Nevada’s Bet On The Oakland A’s Is Causing Buyer’s Remorse – OpEd


There are some big signs that the people of Las Vegas and the state of Nevada are getting genuine buyer’s remorse over the Oakland Athletics.

Last summer, Nevada’s state legislature approved a $380 million bill toward funding a proposed $1.5 billion new stadium for the A’s in Las Vegas. In November 2023, the A’s secured the unanimous approval of Major League Baseball owners to relocate from Oakland, California, to Las Vegas, Nevada, where the team would begin playing at its new stadium in 2028.

Where’s the plan for the new stadium?

At this point, all the A’s ownership had to do was create a concrete plan to build that stadium. They were already claiming the land the famed Tropicana Hotel and Casino currently occupies on the Las Vegas Strip, whose operators recently announced they would shut their doors in April 2024. They were supposed to deliver detailed renderings of the stadium that would be built and their plan to finance it by January 17, 2024.

But they have blown that deadline. There is no evidence that the A’s have a viable stadium design for the nine-acre site.

Where will the Oakland A’s play?

The A’s ownership also has a big hole where their plan for where the team will play its home games from 2025 to 2028 should be. While the team will play its 2024 season in the Oakland Coliseum, that’s the last season they’re expected to play there. The team was reportedly exploring options to play at a new baseball stadium in Salt Lake City, Utah, or the Sutter Health Park in Sacramento, California. The latter stadium is home to the minor league Sacramento River Cats.

Where’s the money?

There are also signs that A’s ownership doesn’t have the money to make it happen. Team owner John Fisher spoke to the Las Vegas Chamber at the end of January 2024. He pitched the prospect of selling a large share of the ownership of the A’s to local businessmen. The response among those who should be some of the A’s largest boosters was unenthusiastic, to say the least.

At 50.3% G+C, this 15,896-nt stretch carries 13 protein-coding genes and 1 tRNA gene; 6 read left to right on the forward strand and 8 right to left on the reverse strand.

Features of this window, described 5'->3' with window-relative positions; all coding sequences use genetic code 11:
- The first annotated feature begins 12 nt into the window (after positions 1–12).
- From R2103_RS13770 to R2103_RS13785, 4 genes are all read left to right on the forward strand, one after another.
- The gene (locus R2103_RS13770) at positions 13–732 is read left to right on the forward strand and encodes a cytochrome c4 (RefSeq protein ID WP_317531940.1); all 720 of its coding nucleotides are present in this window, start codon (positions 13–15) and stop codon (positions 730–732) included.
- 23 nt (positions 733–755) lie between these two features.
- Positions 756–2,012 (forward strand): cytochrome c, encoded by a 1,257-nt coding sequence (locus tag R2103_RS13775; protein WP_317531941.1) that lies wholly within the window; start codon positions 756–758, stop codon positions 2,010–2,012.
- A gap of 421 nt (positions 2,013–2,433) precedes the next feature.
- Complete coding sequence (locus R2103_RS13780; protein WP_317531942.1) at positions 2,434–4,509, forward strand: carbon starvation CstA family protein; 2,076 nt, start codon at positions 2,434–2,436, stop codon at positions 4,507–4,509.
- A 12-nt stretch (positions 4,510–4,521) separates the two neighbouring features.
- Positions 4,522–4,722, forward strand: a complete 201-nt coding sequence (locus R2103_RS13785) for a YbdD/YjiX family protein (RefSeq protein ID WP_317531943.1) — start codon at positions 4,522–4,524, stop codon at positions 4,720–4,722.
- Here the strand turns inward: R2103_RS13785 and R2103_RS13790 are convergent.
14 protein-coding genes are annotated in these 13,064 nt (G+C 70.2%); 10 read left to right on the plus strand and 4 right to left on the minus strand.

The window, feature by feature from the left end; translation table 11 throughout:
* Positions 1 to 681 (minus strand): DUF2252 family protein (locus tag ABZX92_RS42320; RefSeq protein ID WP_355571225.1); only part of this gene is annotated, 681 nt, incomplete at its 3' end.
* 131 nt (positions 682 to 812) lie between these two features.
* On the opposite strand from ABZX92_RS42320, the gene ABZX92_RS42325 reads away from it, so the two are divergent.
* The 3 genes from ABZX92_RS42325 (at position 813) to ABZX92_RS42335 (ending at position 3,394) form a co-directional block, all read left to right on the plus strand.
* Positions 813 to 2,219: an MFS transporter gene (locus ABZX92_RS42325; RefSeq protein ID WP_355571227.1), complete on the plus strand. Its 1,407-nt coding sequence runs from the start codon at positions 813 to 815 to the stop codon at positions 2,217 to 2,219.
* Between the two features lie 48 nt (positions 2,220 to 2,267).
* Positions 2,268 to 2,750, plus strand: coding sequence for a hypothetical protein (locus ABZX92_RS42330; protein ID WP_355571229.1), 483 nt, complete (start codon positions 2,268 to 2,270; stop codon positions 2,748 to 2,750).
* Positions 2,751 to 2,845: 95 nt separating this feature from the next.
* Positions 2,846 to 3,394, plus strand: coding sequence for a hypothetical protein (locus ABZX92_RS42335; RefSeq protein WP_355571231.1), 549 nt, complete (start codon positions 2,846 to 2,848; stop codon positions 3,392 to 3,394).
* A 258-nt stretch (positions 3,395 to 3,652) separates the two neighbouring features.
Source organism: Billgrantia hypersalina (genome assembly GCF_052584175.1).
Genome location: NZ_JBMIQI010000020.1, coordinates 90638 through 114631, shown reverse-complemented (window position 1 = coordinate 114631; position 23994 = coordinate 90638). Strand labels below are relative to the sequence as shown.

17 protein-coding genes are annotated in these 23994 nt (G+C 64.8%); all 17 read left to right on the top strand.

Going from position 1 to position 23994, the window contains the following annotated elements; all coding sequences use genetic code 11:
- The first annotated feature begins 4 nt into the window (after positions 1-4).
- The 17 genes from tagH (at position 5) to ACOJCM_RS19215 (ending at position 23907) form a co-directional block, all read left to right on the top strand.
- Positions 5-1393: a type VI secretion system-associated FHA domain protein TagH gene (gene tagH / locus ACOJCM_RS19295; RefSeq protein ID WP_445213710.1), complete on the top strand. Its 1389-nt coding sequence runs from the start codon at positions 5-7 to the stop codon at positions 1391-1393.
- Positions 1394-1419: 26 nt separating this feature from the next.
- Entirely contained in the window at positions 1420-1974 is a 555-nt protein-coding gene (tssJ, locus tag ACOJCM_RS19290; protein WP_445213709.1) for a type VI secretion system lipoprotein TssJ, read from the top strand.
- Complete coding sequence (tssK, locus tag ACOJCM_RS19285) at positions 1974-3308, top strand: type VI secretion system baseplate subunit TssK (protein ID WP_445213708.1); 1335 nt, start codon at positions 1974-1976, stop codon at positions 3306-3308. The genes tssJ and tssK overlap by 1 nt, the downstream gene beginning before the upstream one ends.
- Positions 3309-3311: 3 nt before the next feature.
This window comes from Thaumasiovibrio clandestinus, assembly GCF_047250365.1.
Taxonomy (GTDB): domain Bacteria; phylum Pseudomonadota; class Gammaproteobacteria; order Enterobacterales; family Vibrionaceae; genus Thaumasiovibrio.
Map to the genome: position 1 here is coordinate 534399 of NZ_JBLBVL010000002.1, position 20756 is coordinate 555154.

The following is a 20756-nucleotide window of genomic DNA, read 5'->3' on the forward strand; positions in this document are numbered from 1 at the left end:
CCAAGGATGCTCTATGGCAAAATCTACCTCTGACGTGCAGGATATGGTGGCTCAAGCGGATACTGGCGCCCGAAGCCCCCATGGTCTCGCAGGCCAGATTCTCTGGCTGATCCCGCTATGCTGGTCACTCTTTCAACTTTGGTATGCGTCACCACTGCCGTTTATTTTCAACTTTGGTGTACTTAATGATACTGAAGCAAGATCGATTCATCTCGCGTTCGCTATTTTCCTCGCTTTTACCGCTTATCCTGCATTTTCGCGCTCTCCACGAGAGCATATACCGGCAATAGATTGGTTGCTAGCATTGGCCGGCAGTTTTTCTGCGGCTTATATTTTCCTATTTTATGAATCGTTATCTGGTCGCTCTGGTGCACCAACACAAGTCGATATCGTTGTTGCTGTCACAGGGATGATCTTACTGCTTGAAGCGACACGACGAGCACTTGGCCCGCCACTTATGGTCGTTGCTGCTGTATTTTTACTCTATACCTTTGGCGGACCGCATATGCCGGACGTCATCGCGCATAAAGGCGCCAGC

That event had followed the disclosure that Fisher’s Athletics Investment Group contributed $112,000 to state and local lawmakers who supported the $380 million in Nevada taxpayer dollars that would benefit the A’s. While it’s incredible what kind of return you can get by donating money to politicians if you’re a special interest, it’s not a way to build popularity with the people who vote for them. People who sense they will be stuck with a much bigger bill than they were sold.

It has gotten to the point where even the mayor of Las Vegas thinks the Athletics Investment Group needs to rethink its plans to move to Las Vegas:

Las Vegas Mayor Carolyn Goodman wants the Oakland Athletics to remain in the Bay Area, saying the team rejected an offer for land near the city’s downtown.

Goodman was interviewed on the Front Office Sports Today podcast, released Tuesday, about the A’s stadium situation.

The team said it plans to develop a ballpark on the site of the Tropicana hotel-casino, which lies in unincorporated Clark County and outside Las Vegas city limits.

The mayor told Front Office Sports that she doesn’t believe the site makes sense and the team should consider staying in Oakland.

Goodman evidently heard from a number of the politicians who banked campaign contributions from the Oakland A’s. She has since walked back some of her statement, but the damage to public support in Las Vegas from her statement is still unfolding.

It’s looking increasingly like the Oakland A’s are becoming a team without a town.

This article was published at The Beacon

Craig Eyermann

Craig Eyermann is a Research Fellow at the Independent Institute. He is also the creator of Government Cost Calculator. He received his M.S. in mechanical engineering from New Mexico State University and M.B.A. from the University of Phoenix, having received a B.S. in both mechanical and aerospace engineering from the Missouri University of Science and Technology.

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